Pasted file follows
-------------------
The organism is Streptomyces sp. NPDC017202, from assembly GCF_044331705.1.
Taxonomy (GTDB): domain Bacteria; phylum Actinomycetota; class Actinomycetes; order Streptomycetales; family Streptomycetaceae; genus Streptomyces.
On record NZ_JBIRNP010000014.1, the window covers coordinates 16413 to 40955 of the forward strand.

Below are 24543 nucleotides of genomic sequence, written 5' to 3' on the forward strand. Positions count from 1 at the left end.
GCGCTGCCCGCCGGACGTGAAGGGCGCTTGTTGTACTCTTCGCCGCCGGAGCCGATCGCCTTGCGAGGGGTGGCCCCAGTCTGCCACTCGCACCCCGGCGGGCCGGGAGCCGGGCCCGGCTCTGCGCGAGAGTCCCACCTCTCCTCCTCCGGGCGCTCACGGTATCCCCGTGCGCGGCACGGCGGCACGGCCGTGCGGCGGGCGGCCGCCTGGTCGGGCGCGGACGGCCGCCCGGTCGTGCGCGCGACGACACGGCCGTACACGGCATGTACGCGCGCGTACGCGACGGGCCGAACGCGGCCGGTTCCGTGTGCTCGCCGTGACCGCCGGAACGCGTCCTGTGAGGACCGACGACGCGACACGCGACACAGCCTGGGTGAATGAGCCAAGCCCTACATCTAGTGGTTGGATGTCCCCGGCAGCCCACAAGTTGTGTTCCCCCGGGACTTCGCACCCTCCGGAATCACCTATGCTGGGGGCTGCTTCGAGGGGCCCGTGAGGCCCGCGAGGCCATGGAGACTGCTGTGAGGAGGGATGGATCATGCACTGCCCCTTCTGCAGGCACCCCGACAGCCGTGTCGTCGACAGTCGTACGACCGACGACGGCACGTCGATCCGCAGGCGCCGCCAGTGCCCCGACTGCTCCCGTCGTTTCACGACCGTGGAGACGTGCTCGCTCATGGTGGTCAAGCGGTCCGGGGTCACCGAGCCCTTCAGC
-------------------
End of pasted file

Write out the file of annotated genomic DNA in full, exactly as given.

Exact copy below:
The organism is Streptomyces sp. NPDC017202, from assembly GCF_044331705.1.
Taxonomy (GTDB): domain Bacteria; phylum Actinomycetota; class Actinomycetes; order Streptomycetales; family Streptomycetaceae; genus Streptomyces.
On record NZ_JBIRNP010000014.1, the window covers coordinates 16413 to 40955 of the forward strand.

Below are 24543 nucleotides of genomic sequence, written 5' to 3' on the forward strand. Positions count from 1 at the left end.
GCGCTGCCCGCCGGACGTGAAGGGCGCTTGTTGTACTCTTCGCCGCCGGAGCCGATCGCCTTGCGAGGGGTGGCCCCAGTCTGCCACTCGCACCCCGGCGGGCCGGGAGCCGGGCCCGGCTCTGCGCGAGAGTCCCACCTCTCCTCCTCCGGGCGCTCACGGTATCCCCGTGCGCGGCACGGCGGCACGGCCGTGCGGCGGGCGGCCGCCTGGTCGGGCGCGGACGGCCGCCCGGTCGTGCGCGCGACGACACGGCCGTACACGGCATGTACGCGCGCGTACGCGACGGGCCGAACGCGGCCGGTTCCGTGTGCTCGCCGTGACCGCCGGAACGCGTCCTGTGAGGACCGACGACGCGACACGCGACACAGCCTGGGTGAATGAGCCAAGCCCTACATCTAGTGGTTGGATGTCCCCGGCAGCCCACAAGTTGTGTTCCCCCGGGACTTCGCACCCTCCGGAATCACCTATGCTGGGGGCTGCTTCGAGGGGCCCGTGAGGCCCGCGAGGCCATGGAGACTGCTGTGAGGAGGGATGGATCATGCACTGCCCCTTCTGCAGGCACCCCGACAGCCGTGTCGTCGACAGTCGTACGACCGACGACGGCACGTCGATCCGCAGGCGCCGCCAGTGCCCCGACTGCTCCCGTCGTTTCACGACCGTGGAGACGTGCTCGCTCATGGTGGTCAAGCGGTCCGGGGTCACCGAGCCCTTCAGC